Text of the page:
How Parents ‘Pass On’ Empathic Ability To Their Children & Grandchildren (M)

Learn the science-backed methods for nurturing empathy in your children.

Learn the science-backed methods for nurturing empathy in your children.

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Author: Jeremy Dean

Psychologist, Jeremy Dean, PhD is the founder and author of PsyBlog. He holds a doctorate in psychology from University College London and two other advanced degrees in psychology. He has been writing about scientific research on PsyBlog since 2004. He is also the author of the book “Making Habits, Breaking Habits” (Da Capo, 2013) and several ebooks. View all posts by Jeremy Dean



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Longest Personality Study Reveals How Much 60+ Years Changes People (M)

Longest ever study of personality dramatically answers the old question of whether people really change with age.

Longest ever study of personality dramatically answers the old question of whether people really change with age.

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Author: Jeremy Dean

Psychologist, Jeremy Dean, PhD is the founder and author of PsyBlog. He holds a doctorate in psychology from University College London and two other advanced degrees in psychology. He has been writing about scientific research on PsyBlog since 2004. He is also the author of the book “Making Habits, Breaking Habits” (Da Capo, 2013) and several ebooks. View all posts by Jeremy Dean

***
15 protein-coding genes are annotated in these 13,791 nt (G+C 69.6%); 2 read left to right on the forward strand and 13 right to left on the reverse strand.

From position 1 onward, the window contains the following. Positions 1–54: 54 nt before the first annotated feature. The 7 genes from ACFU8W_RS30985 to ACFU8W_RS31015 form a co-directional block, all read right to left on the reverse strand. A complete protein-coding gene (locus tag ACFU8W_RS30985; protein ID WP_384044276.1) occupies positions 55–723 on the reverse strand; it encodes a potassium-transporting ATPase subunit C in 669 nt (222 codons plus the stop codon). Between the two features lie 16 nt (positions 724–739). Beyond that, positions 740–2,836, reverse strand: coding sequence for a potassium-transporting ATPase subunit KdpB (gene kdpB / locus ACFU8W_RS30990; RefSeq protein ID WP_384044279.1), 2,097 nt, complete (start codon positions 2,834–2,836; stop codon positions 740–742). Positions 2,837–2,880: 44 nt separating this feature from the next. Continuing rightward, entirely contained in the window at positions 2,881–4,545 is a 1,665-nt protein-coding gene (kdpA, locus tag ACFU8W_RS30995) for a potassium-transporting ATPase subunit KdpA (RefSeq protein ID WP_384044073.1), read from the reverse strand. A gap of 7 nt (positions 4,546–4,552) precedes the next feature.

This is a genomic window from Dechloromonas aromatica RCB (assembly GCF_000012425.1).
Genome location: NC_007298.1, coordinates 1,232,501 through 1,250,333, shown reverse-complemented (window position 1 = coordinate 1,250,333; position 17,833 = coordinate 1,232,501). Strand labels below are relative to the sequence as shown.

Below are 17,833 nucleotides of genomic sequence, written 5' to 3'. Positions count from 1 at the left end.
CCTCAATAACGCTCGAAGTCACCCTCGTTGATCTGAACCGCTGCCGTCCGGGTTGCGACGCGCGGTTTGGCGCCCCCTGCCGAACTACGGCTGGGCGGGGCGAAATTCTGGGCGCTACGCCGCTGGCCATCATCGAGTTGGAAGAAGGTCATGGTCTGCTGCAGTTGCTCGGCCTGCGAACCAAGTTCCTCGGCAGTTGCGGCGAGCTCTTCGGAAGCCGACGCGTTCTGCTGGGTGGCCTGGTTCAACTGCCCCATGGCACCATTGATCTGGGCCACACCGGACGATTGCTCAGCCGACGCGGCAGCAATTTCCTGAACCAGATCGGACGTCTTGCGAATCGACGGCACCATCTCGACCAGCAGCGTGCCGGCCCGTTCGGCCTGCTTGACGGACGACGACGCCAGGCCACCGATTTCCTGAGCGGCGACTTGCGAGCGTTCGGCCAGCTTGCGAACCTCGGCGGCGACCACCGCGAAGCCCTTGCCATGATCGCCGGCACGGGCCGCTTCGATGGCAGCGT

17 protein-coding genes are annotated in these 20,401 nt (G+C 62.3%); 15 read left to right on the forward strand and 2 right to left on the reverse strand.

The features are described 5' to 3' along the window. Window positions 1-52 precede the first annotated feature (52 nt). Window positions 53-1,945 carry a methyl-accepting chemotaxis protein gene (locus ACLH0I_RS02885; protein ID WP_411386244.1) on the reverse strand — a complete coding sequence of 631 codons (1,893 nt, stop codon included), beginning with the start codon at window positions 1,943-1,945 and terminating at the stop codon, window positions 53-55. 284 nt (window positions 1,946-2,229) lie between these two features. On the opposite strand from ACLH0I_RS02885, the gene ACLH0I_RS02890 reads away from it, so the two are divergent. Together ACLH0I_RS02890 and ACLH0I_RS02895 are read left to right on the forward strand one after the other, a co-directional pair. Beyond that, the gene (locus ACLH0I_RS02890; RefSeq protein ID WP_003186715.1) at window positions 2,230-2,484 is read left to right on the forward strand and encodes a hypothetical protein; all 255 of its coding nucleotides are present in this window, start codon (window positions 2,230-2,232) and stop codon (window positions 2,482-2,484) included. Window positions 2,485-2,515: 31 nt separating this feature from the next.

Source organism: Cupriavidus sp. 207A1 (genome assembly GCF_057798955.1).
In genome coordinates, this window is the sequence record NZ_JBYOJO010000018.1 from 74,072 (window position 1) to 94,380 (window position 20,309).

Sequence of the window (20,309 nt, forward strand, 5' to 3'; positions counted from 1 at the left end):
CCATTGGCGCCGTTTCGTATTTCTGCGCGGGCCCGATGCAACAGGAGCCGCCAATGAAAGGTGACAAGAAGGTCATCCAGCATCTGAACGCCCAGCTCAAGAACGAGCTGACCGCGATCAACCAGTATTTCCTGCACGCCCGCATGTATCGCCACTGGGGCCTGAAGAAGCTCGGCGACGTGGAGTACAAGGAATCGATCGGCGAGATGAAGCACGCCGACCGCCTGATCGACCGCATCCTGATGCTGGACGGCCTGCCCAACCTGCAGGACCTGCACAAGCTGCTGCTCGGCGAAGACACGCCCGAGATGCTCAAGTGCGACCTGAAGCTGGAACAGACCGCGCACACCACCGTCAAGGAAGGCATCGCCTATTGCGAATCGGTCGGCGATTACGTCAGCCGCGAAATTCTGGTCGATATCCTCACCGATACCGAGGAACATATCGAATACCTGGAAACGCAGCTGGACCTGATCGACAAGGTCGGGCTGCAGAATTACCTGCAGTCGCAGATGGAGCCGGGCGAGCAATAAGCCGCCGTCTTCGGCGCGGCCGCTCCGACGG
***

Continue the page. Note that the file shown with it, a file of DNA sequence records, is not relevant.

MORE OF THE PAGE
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The Dark Side Of Mimicking People’s Body Language To Gain Rapport (M)

Why therapists could have to rethink the strategy of mimicking body language in sessions.

Why therapists could have to rethink the strategy of mimicking body language in sessions.

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Author: Jeremy Dean

Psychologist, Jeremy Dean, PhD is the founder and author of PsyBlog. He holds a doctorate in psychology from University College London and two other advanced degrees in psychology. He has been writing about scientific research on PsyBlog since 2004. He is also the author of the book “Making Habits, Breaking Habits” (Da Capo, 2013) and several ebooks. View all posts by Jeremy Dean



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This Weight Loss Technique Instantly Reduces Food Cravings

People using this strategy find that it is easier to resist acting on their desires.

People using this strategy find that it is easier to resist acting on their desires.

Mindfulness is a proven strategy to reduce cravings for food, cigarettes and alcohol, a review concludes.

Multiple studies have found that mindfulness can instantly reduce cravings.

Mindfulness involves the acceptance of moment-by-moment experiences, such as the desire to eat, smoke or drink.

Acceptance involves seeing cravings as a normal result of stress or other problems in life.

Over time, people practising mindfulness find that it is easier to resist acting on their desires.

Mindfulness helps the mind simply acknowledge these cravings and then let them mentally flow away.

Being mindful occupies the part of the mind that generates cravings, studies suggest.

Mindfulness also emphasises the separation between thoughts and feelings and the self.